The two creativity tips that follow suggest two of the dozens of basic questions you can ask to increase the creativeness of your thinking. Ask these as you work on something, and you can see more creative results today.
1. A Question Of Purpose
Asking certain questions can lead to more creative ideas. These questions don’t include “How is everyone else doing this?” or “What is the usual approach to this problem?” Here is a better one: “What is the important goal here, and how could that be accomplished differently?”
The idea is to look past the form to the function, and find new ways to achieve that. For example, when you consider your job, the most creative approach is not to ask where you can find a better one, but to ask why you have one, and what alternatives there are. Is the purpose to make money, pay the bills, or work up to a better job?
Consider how you might accomplish each of these in other ways. Can you make a business of what you do? Can you write a book about the characters you work with? Can you get someone else to pay the bills (manage an apartment complex in exchange for rent and utilities?)? Can you design the position you want and then convince an employer that they need to create it just for you?
2. The Basic “What If” Question
This is a fun way to have more creative ideas. Just start asking crazy “what if” questions, and then find a way to make them not so crazy. Eventually you’ll refine a few of your ideas into something useful.
For example, if you run a college and want to develop more creative ways to educate people and increase enrollment, you could start by asking, “What if we made a drive-though window for students, instead of another classroom?” That seems crazy enough, so you start looking for ways to make sense of it – to create something useful from it.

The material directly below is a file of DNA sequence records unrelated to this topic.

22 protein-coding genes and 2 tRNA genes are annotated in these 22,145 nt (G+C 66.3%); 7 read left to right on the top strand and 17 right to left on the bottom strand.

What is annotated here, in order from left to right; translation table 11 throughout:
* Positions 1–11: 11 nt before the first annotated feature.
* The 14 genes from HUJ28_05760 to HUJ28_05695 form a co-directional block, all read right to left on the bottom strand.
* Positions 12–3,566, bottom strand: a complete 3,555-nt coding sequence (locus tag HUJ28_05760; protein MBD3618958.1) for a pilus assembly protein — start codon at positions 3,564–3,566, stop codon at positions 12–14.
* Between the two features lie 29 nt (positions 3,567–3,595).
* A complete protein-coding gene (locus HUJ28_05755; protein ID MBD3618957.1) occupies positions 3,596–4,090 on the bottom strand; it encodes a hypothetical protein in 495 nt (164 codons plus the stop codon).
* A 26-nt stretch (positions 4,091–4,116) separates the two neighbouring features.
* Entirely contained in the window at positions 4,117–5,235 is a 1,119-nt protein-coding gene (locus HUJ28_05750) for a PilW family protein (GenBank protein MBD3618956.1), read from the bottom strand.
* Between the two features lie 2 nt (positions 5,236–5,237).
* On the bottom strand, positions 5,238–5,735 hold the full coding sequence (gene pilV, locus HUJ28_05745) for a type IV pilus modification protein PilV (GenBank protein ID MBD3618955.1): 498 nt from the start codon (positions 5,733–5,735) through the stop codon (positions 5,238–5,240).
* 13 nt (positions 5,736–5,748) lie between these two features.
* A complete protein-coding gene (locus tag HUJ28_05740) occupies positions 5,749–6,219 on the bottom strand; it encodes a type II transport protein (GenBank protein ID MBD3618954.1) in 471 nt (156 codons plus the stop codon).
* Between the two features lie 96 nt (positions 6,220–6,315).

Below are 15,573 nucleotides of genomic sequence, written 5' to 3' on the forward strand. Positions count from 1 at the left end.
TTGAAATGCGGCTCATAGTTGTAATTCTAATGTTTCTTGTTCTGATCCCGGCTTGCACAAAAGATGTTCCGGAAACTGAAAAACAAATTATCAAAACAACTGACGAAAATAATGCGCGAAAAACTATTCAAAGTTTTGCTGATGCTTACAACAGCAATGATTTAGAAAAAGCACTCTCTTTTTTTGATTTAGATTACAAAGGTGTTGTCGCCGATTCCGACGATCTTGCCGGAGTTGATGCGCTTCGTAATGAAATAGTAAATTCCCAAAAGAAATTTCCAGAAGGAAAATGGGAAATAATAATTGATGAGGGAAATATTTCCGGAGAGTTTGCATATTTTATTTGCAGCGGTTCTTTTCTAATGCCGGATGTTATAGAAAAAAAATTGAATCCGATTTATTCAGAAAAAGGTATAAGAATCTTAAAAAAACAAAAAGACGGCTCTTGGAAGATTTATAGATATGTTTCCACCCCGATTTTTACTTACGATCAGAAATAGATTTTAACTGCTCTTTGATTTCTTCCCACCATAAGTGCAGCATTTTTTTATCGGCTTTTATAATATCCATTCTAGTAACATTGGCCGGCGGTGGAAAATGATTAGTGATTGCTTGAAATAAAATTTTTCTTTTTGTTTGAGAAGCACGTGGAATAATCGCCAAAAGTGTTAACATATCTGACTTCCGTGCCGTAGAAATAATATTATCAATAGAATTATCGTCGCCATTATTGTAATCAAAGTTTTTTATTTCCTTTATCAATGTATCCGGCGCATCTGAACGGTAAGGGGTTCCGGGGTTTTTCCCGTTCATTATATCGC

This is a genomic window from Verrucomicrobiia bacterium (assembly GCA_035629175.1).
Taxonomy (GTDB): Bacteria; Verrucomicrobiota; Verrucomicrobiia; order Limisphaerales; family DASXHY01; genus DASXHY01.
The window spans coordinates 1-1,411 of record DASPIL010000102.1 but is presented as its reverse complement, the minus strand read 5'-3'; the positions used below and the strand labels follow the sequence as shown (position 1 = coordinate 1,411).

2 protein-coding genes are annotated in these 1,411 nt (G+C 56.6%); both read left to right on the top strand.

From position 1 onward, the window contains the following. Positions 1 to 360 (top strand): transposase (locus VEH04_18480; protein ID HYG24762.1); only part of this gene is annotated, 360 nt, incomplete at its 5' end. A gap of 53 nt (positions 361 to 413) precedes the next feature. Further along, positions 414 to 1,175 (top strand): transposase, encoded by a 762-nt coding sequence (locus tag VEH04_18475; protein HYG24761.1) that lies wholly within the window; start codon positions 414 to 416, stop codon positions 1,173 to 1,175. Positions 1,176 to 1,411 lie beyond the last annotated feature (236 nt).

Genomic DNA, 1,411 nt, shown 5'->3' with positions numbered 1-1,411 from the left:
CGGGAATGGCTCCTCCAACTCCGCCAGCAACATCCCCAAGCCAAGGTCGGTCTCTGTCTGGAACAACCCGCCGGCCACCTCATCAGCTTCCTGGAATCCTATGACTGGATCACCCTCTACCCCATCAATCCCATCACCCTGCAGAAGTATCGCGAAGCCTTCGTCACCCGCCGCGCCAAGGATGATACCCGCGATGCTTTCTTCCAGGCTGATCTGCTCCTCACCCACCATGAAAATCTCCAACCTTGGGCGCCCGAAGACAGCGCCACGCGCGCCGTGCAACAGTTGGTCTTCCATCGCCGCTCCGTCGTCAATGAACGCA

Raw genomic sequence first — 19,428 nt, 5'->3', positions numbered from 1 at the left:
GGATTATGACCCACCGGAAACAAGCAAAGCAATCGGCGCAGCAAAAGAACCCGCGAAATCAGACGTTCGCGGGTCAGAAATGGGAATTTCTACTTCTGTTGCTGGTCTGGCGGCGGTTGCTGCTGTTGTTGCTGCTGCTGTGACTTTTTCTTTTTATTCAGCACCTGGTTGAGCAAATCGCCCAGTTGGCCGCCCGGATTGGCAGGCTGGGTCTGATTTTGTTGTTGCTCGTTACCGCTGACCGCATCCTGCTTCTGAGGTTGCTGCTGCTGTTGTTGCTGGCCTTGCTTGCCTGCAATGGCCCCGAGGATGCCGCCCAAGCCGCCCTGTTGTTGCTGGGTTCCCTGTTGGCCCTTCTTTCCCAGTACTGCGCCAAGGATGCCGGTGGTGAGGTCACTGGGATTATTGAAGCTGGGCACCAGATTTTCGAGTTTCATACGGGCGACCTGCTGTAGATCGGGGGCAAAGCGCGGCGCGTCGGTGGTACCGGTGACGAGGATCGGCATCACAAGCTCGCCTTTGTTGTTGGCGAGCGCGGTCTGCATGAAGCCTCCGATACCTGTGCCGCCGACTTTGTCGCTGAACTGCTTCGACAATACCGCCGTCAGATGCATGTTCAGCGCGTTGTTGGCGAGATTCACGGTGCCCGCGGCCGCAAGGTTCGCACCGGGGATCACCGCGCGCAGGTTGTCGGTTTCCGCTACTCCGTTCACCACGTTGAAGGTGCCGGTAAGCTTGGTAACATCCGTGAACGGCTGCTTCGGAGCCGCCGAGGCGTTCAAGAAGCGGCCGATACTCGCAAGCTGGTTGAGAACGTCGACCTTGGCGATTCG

The first thing that pops into your head is a drive through window for the bookstore – that seems like something which might work. Taking classes at such a window just seems too crazy, though, until you consider the window as just the place the student gets his or her assignments. What kind of assignments? That’s when you have your “breakthrough idea.”
The name “audio college” enters your mind, and you imagine classes on CDs. People spend so many hours in there cars, so why not use that time? A student could listen to class lectures while traveling or just driving to work or to the store. This isn’t appropriate for all classes, and on-site testing might be necessary, but perhaps as much as a third of the students credits could be accomplished in this form, and at a lower cost. Enrollment might go up with a system like this.
The key is to ask any “what if” question that comes to mind and play with it for a few minutes without criticizing any ideas that come to mind. Critical analysis should be done after this “brainstorming” session, so you don’t discourage your creativity. Many bad ideas will lead to good ones if they are allowed to develop and change.
The two creativity tips here cover just a couple of many dozens of creative thinking techniques, but they are powerful enough to get you thinking in new ways. Why not try them out today?